Did you know that being diabetic increases your chances of serious eye damage? According to the National Institute of Health (NIH) in individuals between 20 and 74, diabetes is the leading cause of blindness. One of the risks of diabetes is retinal damage caused by increased pressure in the blood vessels of the eye, which is called diabetic retinopathy. Diabetic retinopathy is a particularly serious complication of the disease and it has affected over 3.7 million people in America since 2002. This number is projected to reach 11 million cases by 2030.
Diabetic retinopathy can be undetected until it is too late. Vision loss ultimately develops when the blood vessels in the retina begin to leak fluid, oil and small amounts of blood into the retina. As the disease progresses, blood vessels could be completely stopped up or additional unwanted vessels may begin to form on the retina leading to irreparable vision loss.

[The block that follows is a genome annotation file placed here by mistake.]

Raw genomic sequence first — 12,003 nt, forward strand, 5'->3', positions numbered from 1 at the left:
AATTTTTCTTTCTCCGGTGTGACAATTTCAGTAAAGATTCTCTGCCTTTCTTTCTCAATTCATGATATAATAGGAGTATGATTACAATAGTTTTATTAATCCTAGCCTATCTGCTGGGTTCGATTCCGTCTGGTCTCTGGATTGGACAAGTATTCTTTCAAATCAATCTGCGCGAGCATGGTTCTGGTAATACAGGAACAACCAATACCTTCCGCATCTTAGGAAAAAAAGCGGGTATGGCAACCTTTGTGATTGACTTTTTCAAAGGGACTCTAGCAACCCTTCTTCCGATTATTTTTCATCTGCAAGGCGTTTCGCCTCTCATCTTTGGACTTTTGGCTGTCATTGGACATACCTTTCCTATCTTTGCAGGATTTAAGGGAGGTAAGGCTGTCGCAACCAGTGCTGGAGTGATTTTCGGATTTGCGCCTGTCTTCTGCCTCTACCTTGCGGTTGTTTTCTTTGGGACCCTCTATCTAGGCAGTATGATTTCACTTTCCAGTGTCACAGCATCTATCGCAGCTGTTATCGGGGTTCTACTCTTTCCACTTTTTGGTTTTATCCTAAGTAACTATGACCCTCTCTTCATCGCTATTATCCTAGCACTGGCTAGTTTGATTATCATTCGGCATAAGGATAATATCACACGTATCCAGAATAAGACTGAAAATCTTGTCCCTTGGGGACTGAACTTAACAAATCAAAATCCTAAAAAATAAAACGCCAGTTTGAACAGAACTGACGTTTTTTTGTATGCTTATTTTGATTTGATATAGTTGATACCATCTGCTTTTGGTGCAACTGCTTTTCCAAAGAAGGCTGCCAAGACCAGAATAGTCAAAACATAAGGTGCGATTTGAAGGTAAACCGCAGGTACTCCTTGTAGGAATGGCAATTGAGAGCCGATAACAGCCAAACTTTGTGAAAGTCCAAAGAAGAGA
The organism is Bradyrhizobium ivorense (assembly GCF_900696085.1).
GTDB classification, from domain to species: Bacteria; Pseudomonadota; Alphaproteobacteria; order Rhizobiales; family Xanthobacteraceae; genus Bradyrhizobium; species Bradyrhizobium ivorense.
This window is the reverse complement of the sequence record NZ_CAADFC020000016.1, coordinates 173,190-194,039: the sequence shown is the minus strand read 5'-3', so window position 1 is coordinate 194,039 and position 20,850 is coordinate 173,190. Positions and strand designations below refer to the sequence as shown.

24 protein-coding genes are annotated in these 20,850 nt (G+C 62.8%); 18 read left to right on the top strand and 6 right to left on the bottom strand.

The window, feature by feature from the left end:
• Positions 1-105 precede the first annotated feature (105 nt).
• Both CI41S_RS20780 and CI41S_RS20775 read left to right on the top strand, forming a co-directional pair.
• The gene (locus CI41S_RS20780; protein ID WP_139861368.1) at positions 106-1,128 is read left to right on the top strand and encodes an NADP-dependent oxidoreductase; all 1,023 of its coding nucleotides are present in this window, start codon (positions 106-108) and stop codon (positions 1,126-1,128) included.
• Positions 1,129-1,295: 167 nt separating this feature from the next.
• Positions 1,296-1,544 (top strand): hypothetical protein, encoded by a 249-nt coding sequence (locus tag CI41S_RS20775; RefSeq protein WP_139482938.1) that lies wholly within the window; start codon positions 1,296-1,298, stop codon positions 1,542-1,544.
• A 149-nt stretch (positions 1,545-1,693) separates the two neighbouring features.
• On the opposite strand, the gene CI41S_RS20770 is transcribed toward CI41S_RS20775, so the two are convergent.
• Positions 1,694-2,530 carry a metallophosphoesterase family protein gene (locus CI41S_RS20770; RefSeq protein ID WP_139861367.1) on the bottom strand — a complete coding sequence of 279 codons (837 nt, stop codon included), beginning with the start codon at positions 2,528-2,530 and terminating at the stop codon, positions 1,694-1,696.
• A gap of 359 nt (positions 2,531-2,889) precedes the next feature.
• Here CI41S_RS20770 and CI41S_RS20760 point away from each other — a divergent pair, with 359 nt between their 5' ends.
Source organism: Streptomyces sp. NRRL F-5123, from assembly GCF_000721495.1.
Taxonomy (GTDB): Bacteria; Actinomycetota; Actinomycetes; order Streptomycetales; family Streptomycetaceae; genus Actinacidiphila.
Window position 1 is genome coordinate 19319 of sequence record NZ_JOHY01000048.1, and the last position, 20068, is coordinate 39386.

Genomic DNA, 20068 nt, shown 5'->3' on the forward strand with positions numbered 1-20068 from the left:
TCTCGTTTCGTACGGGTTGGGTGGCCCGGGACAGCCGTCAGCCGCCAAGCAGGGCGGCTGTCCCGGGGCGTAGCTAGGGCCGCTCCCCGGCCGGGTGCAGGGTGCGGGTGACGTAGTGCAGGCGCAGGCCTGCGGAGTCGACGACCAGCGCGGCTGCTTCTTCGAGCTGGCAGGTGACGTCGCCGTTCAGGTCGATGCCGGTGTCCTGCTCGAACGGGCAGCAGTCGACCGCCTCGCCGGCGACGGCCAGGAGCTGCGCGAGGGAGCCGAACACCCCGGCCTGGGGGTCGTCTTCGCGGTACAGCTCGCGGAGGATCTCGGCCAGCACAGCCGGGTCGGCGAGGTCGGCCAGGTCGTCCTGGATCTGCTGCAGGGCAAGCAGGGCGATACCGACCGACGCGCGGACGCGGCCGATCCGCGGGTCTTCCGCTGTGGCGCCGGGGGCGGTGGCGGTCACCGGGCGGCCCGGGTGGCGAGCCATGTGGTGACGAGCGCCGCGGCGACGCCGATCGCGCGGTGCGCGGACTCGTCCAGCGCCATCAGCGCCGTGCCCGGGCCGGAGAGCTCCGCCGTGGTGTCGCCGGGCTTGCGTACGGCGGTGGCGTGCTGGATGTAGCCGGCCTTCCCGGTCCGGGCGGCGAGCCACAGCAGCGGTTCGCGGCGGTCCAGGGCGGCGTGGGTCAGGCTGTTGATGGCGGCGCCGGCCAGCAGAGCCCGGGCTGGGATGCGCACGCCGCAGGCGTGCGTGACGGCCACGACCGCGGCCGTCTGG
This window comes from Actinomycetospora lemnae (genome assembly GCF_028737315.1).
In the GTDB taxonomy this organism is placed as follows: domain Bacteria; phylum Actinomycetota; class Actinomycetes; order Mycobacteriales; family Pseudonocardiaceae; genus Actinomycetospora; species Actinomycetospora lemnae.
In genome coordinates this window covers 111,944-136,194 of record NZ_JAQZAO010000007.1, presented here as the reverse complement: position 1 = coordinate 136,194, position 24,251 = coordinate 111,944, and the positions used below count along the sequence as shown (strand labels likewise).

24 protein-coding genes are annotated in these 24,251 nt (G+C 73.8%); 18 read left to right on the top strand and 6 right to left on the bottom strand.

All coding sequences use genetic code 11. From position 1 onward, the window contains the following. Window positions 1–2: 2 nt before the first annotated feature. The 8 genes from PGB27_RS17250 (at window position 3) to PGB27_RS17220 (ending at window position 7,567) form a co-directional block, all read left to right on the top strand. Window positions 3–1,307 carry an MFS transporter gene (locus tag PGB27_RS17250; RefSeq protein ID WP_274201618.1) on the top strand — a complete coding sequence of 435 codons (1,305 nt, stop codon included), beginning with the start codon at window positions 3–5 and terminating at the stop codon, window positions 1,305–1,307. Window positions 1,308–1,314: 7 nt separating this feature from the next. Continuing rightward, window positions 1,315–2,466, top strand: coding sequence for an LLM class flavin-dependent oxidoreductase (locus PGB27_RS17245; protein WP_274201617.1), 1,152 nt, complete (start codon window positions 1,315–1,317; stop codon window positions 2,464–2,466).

Since symptoms are often not seen until significant damage is done it is important to have a yearly comprehensive eye exam if you have diabetes. If you are diabetic and you notice any sort of vision problems, such as fluctuations in eyesight, floaters, double vision, shadows or spots or any pain in your eye make sure to see an optometrist. In addition to diabetic retinopathy, diabetics are at increased risk of developing cataracts and glaucoma.
The risk of diabetic eye disease is higher when glucose levels are uncontrolled. Controlling your diabetes through diet, exercise and staying healthy and annual eye exams is the best combination for preserving your eye sight.
If you or a loved one is diabetic, be sure you are knowledgeable about the risks of diabetic retinopathy and other eye risks and speak to your optometrist if you have any questions. It could mean the difference between a life of sight and one of darkness.